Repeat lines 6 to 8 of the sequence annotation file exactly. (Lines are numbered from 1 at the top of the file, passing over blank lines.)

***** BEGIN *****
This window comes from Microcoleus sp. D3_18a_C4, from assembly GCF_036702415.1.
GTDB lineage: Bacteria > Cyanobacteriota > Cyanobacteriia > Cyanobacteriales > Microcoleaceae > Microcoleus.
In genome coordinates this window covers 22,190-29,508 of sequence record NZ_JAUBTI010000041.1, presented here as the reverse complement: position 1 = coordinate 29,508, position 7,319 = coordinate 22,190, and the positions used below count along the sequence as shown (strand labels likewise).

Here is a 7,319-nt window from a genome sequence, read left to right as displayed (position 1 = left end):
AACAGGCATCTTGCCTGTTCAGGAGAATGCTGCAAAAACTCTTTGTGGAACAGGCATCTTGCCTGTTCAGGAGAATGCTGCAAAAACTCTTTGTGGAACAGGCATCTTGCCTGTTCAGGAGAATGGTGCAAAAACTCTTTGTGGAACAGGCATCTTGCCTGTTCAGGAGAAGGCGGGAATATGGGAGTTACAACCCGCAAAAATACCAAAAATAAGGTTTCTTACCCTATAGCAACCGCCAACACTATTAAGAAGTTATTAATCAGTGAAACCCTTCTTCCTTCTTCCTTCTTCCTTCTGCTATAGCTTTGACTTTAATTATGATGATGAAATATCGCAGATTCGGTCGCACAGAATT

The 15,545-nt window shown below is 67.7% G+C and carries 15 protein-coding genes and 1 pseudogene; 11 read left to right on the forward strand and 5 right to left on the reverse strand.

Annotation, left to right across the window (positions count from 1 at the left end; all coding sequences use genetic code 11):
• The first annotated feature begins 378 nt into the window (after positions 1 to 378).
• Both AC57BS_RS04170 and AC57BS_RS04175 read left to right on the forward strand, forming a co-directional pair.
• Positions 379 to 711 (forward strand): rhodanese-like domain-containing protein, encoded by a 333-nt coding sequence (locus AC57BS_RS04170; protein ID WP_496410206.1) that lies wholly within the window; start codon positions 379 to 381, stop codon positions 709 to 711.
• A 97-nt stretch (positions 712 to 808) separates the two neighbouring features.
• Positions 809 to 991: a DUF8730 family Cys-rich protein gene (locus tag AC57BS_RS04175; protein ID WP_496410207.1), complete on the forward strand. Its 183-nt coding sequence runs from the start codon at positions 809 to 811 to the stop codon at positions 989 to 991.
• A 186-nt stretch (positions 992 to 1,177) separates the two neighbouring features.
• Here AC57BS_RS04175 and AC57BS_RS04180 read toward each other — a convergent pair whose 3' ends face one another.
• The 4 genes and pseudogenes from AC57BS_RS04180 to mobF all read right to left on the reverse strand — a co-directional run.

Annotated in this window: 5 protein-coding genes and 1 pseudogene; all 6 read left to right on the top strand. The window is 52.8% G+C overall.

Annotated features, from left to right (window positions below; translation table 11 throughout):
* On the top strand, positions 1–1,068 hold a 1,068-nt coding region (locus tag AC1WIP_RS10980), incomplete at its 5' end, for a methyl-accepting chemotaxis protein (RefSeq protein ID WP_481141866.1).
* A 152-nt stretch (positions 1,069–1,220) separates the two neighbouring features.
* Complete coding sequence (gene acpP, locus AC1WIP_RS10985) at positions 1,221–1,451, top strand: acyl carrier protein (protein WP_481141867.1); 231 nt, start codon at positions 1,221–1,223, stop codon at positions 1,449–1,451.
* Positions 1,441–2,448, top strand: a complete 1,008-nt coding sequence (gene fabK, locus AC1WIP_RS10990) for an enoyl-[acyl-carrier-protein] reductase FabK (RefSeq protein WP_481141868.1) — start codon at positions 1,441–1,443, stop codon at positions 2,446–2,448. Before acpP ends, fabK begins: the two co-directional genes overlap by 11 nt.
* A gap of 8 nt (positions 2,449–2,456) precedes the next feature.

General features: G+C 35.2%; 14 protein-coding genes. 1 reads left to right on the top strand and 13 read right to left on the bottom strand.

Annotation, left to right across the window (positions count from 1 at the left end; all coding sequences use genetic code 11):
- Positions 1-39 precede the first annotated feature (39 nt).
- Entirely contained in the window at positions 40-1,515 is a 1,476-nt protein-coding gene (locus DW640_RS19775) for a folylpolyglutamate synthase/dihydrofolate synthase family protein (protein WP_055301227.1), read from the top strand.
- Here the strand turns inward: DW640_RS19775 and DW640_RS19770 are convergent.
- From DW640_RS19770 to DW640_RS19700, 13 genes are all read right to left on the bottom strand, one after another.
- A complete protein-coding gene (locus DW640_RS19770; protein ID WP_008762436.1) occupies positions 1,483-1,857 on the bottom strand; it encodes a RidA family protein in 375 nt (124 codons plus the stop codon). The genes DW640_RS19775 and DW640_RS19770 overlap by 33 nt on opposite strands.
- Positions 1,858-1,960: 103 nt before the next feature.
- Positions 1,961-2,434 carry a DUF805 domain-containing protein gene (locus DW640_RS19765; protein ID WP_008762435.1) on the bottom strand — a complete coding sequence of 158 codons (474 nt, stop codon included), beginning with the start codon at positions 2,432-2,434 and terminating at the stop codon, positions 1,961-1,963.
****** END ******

The 15,545-nt window shown below is 67.7% G+C and carries 15 protein-coding genes and 1 pseudogene; 11 read left to right on the forward strand and 5 right to left on the reverse strand.

Annotation, left to right across the window (positions count from 1 at the left end; all coding sequences use genetic code 11):
• The first annotated feature begins 378 nt into the window (after positions 1 to 378).